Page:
By Martin Hutchinson
Two successive articles in the Financial Times last week gave warning of a new problem approaching: they spoke of expected 25% declines in financing volume for both commodities finance and aircraft purchases. In addition, the tottering euro-zone provides another route by which a credit crunch may be unleashed on the world. In today's distorted world financial system, a combination of over-loose monetary policy, intractable budget deficits and tightening regulation has made a crunch more or less inevitable. It's worth looking at who the winners and losers might be.
At first glance, it would seem impossible to suffer a credit crunch (absent a severe market crash) at a time when central banks worldwide have for three years pursued policies of reckless monetary expansion. The International Monetary Fund's COFER database of global central bank reserves shows an increase of 33.2% in only two years to the second quarter of 2011. US banks have US$1.5 trillion of excess reserves deposited with the Federal Reserve. However, the current attempts to solve a potential liquidity crisis by stuffing the overfed banks with yet more central bank cheap money are appropriate policy only if you're trying to make pate de foie gras.
On the lending side, there are a number of signs that the money is not getting through to the wealth-creators. Commodities inventories need financing, and even commodity speculators have a reasonable claim on it, albeit at higher interest rates than those currently prevailing.
Even though the glut of airline capacity could be alleviated by a shortage of aircraft financing, with great benefit to airline profitability, such a shortage does not bode well for expansion of international trade, essential to economic recovery. Furthermore, if commodity finance is short, the chances are that trade finance is tight also, and we saw in 2008 (not to speak of in 1929-32) what happens if trade financing becomes scarce.
As for small business financing, the most important item of all in the job-creation economic engine, Fed data shows that US banks' commercial loans have recovered somewhat in the last year, but are still running 20% below their 2008 peak.
It is thus clear that the link is broken between the ample supply of money and the meager supply of lending to productive enterprise. Fed chairman Ben Bernanke and his international colleagues can drop money on banks from helicopters as much as they like. If the banks do not lend it, and central bankers make no effort to ensure the money reaches productive businesses, that money will be wasted. There are a number of reasons for this non-functionality:
Massive liquidity combined with tightly stretched bank balance sheets has led to the beginnings of a credit squeeze. Before 2008, the liquidity tsunami had led to a massive expansion in the shadow banking sector, whose capital rations are either completely unregulated or are much less tightly regulated than those of banks.
MF Global, John Corzine's brokerage that recently filed for bankruptcy, was one such shadow bank, with leverage of 60 to 1 in its last days - approximately four times that permitted to a bank. Hedge funds, money market funds and structured investment vehicles are examples of such institutions, which contributed enormously to the growth of financial system leverage and instability before 2008.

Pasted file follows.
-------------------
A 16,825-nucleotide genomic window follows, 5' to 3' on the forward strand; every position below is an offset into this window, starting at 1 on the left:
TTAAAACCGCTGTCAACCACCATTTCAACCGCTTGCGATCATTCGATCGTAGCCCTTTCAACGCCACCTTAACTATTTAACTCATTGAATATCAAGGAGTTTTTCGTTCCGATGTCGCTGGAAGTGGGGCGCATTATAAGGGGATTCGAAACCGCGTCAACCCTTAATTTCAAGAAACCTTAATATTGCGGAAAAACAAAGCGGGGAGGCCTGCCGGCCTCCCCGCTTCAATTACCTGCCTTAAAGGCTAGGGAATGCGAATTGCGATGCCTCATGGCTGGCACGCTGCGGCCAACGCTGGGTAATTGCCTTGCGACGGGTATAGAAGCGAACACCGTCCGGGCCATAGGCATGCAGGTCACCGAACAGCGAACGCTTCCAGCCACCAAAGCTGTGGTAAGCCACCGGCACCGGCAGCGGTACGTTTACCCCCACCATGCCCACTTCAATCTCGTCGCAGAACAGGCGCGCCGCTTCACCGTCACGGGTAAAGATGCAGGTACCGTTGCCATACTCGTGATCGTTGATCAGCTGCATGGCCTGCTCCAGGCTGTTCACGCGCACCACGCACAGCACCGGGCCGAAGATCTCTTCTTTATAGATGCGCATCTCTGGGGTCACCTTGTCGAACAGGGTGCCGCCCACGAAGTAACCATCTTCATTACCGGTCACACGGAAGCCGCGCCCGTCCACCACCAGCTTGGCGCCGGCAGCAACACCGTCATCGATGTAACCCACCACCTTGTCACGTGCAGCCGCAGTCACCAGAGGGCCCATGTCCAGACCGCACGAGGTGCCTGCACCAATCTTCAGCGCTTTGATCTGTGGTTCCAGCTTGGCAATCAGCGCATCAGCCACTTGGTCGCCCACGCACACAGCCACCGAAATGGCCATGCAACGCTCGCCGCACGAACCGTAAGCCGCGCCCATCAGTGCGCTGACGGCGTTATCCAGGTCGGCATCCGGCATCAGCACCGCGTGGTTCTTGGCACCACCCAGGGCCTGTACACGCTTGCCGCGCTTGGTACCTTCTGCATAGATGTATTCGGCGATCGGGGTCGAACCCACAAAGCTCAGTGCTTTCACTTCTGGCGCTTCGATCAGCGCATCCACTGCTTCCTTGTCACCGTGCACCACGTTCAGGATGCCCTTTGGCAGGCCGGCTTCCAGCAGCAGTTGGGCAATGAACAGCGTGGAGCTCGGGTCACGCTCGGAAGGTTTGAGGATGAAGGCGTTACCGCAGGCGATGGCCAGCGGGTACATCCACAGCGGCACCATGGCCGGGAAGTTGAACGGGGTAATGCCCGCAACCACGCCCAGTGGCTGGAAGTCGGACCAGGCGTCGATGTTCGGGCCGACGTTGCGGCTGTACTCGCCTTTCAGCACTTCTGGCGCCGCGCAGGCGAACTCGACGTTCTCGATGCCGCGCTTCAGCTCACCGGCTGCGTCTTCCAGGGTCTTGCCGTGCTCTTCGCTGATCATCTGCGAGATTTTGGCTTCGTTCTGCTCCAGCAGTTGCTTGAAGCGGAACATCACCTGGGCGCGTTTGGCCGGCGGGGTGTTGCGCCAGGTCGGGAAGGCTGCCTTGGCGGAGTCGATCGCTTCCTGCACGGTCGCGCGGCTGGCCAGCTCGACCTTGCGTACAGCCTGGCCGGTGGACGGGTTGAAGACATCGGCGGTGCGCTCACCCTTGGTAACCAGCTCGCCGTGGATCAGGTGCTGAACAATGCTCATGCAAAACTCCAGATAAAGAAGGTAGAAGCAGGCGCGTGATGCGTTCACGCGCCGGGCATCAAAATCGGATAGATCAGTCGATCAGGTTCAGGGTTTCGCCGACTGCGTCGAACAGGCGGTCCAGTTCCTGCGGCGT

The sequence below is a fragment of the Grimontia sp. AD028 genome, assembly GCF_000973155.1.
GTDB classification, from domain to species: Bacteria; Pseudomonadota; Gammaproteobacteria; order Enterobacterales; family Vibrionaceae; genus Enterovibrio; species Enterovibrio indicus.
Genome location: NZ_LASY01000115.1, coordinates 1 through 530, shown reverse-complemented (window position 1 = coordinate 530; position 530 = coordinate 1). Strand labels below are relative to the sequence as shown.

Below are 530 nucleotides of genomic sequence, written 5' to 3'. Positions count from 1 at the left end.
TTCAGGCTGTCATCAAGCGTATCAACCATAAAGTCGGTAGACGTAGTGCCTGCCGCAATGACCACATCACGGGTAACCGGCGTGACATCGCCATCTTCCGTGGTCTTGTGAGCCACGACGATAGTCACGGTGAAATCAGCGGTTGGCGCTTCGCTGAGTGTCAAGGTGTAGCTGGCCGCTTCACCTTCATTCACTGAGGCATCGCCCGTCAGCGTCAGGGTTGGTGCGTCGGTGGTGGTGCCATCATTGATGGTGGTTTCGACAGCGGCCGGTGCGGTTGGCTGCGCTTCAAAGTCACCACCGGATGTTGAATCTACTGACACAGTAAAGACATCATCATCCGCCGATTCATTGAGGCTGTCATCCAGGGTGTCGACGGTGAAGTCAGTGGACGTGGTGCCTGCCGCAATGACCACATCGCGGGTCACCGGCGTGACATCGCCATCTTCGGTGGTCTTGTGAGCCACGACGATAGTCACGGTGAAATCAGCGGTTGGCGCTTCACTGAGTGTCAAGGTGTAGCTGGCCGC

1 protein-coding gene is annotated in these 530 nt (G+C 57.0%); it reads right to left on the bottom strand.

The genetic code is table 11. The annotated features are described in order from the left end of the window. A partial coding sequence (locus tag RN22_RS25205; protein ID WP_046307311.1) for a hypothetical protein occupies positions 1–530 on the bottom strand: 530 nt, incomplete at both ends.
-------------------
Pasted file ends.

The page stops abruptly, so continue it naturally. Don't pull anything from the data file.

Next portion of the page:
Since 2008 however the shadow banking system has contracted. Structured investment vehicles are, for obvious reasons, a lot less popular than they were before 2008. Hedge funds were until this year even more popular, but they were not permitted by their suddenly cautious bankers to leverage themselves to the extent they had previously done.
Money market funds have lost considerable popularity since their returns have been pathetic for the last three years, while inflation has risen, thereby eroding the real value of their investors' capital. There's still a lot of money in the shadow banking system, but it probably won't be able to make up for any further lending cutbacks in the banks.
Thus in both the banking system and the shadow banking system available finance has declined even as bank reserves have been artificially pumped up. Low interest rates have become counterproductive. The string on which the Fed is pushing is completely slack, and another $1 trillion of Fed monetary stimulus will not lead to an extra $1 of productive loans.
The solution is for interest rates to rise, increasing the supply of savings, reducing the ability of the banks to make money through gapping/leverage games and beginning to restore the linkage between massive systemic liquidity and sluggish productive lending. However while the current central bank theories govern, higher interest rates are off the table, however beneficial they might be.
Thus in 2012, with interest rates so low and banks so restricted, the chance of a market shock that would cause a true credit crunch is quite high. One such shock would be a loss of confidence in the bonds of major eurozone countries, causing an investor flight from those instruments that would quickly spread to other assets, as investors sought safety (and, other than in gold, failed to find it).
In a free market, that would cause interest rates on all kinds of lending to rise, eventually increasing the supply of lendable funds and mitigating the credit crunch problem. In our current system, Bernanke and his eurozone buddies would engage in massive further ''quantitative easing'' thus further boosting the financial system's bias towards governments and worsening the imbalances that had caused the credit crunch in the first place (unless, as has not yet happened, they lined up their monetary helicopters above the global private sector).